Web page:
This is a tutorial dedicated to helping you learn asynchronous programming via Futures library through simple step by step examples.

What is Futures?

It is a Rust library that allows you achieve a Zero-cost asynchronous programming in Rust.

futures-rs is a library providing the foundations for asynchronous programming in Rust. It includes key trait definitions like Stream, as well as utilities like join!, select!, and various futures combinator methods which enable expressive asynchronous control flow.


To install it declare it in the Cargo.toml:

futures = "0.3"


Then use it. Start by importing:

use futures::future::Future;

Let’s look at some examples.

Example 1: Rust Futures Example

A simple rust futures-rs example.

Step 1: Install it

Install it as has been described.

Step 2: Write Code

Here’s an imperative example:

use futures::channel::mpsc;
use futures::executor; //standard executors to provide a context for futures and streams
use futures::executor::ThreadPool;
use futures::StreamExt;

fn main() {
    let pool = ThreadPool::new().expect("Failed to build pool");
    let (tx, mut rx) = mpsc::unbounded::<i32>();

    // Create a future by an async block, where async is responsible for generating
    // an implementation of Future. At this point no executor has been provided
    // to this future, so it will not be running.
    let fut_values = async {
        // Create another async block, again where Future is implemented by
        // async. Since this is inside of a parent async block, it will be
        // provided with the executor of the parent block when the parent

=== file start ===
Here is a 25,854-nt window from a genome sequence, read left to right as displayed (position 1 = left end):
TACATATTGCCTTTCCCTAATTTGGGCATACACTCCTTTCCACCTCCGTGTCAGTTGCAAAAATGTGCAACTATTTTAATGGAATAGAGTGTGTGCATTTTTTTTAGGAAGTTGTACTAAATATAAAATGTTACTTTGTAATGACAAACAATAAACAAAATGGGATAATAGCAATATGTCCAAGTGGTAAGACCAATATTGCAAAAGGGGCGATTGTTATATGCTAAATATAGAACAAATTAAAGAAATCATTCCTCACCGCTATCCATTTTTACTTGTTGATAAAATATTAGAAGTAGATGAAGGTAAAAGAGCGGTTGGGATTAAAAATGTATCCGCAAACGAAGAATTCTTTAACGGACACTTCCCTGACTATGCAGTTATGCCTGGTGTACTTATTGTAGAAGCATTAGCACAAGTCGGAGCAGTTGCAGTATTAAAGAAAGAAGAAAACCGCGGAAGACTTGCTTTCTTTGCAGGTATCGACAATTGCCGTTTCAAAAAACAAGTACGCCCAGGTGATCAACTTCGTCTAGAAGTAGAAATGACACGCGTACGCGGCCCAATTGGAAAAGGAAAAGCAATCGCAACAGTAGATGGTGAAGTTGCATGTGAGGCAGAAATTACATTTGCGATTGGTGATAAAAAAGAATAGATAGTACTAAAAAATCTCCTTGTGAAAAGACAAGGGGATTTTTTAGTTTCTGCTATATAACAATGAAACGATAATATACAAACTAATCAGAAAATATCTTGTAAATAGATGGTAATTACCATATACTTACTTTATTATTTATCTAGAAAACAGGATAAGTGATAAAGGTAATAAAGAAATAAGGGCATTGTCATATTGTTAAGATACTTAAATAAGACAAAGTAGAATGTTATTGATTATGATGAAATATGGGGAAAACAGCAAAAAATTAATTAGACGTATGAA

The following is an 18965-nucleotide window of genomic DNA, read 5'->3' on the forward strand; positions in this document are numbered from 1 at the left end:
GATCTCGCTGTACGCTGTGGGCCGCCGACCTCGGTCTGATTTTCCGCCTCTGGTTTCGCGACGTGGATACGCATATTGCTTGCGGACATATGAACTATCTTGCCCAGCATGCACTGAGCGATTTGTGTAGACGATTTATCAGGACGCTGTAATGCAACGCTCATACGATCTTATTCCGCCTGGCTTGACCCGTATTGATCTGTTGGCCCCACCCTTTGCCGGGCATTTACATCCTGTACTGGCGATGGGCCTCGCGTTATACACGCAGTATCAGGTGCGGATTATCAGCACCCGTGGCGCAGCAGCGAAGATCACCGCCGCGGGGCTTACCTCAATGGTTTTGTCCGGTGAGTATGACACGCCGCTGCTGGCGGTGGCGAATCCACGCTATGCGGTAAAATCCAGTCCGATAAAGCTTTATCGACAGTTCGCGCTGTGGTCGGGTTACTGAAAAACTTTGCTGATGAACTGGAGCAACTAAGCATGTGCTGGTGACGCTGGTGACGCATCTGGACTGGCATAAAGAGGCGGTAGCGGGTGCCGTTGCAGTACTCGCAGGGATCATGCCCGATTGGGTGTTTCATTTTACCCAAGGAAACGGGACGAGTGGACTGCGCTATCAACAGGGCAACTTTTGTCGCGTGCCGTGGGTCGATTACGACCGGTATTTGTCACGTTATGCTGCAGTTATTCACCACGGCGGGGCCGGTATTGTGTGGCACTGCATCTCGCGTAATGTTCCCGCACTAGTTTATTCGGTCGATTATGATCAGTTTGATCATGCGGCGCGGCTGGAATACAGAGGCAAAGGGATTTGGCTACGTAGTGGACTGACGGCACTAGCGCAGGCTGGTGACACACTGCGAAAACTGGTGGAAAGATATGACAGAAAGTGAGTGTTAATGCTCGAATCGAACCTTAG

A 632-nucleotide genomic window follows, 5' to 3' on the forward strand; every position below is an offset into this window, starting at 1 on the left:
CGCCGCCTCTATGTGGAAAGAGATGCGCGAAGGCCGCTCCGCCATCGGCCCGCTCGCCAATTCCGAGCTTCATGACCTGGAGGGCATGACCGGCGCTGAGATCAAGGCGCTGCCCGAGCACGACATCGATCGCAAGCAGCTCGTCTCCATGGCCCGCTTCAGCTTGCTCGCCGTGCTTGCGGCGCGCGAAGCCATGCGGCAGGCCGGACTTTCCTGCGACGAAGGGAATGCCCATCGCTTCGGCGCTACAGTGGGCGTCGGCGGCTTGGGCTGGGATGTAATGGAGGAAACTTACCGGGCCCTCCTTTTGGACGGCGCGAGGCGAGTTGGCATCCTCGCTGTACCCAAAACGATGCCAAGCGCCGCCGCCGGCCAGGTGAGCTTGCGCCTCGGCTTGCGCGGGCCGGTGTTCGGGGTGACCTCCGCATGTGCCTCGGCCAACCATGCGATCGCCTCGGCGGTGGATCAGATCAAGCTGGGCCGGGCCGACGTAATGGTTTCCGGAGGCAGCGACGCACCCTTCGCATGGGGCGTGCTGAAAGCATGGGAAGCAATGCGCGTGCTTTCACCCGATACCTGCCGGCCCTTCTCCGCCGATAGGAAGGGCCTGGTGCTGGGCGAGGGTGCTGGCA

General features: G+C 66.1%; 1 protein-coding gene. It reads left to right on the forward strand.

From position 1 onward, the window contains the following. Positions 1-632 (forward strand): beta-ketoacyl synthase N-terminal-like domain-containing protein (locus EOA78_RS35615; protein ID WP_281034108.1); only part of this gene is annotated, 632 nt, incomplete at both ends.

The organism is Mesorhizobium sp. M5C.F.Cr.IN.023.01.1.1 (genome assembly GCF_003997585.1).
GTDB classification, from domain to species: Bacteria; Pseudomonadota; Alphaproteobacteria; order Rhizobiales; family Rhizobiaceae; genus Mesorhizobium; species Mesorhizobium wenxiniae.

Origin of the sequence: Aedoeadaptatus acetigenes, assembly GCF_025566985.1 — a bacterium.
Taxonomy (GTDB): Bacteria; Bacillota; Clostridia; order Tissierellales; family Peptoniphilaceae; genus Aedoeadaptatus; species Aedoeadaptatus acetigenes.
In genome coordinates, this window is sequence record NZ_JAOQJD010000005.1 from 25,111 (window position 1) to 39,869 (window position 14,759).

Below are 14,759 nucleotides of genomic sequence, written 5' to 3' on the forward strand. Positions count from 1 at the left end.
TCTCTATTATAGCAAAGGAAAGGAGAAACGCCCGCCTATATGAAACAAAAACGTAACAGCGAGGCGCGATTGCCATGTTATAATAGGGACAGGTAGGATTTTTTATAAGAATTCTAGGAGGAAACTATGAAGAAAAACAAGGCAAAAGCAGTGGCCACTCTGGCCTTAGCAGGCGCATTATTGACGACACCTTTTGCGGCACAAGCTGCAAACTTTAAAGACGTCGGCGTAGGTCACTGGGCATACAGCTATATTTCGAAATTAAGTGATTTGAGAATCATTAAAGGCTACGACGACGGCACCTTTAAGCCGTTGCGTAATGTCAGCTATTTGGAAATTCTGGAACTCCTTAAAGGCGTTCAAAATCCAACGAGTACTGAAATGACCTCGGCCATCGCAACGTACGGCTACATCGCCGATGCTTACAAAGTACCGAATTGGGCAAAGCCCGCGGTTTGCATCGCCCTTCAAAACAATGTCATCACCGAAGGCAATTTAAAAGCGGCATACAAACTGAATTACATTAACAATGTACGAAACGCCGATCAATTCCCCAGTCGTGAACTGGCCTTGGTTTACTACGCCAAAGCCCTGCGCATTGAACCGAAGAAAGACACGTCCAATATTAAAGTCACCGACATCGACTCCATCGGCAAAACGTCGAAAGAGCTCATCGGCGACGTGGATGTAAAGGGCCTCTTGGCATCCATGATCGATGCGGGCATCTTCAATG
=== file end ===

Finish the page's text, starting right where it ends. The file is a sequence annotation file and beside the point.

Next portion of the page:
// block is executed.
        // This executor chaining is done by Future::poll whose second argument
        // is a std::task::Context. This represents our executor, and the Future
        // implemented by this async block can be polled using the parent async
        // block's executor.
        let fut_tx_result = async move {
            (0..100).for_each(|v| {
                tx.unbounded_send(v).expect("Failed to send");

        // Use the provided thread pool to spawn the transmission

        let mut pending = vec![];
        // Use the provided executor to wait for the next value
        // of the stream to be available.
        while let Some(v) = {
            pending.push(v * 2);


    // Actually execute the above future, which will invoke Future::poll and
    // subsequently chain appropriate Future::poll and methods needing executors
    // to drive all futures. Eventually fut_values will be driven to completion.
    let values: Vec<i32> = executor::block_on(fut_values);

    println!("Values={:?}", values);


Read more here.

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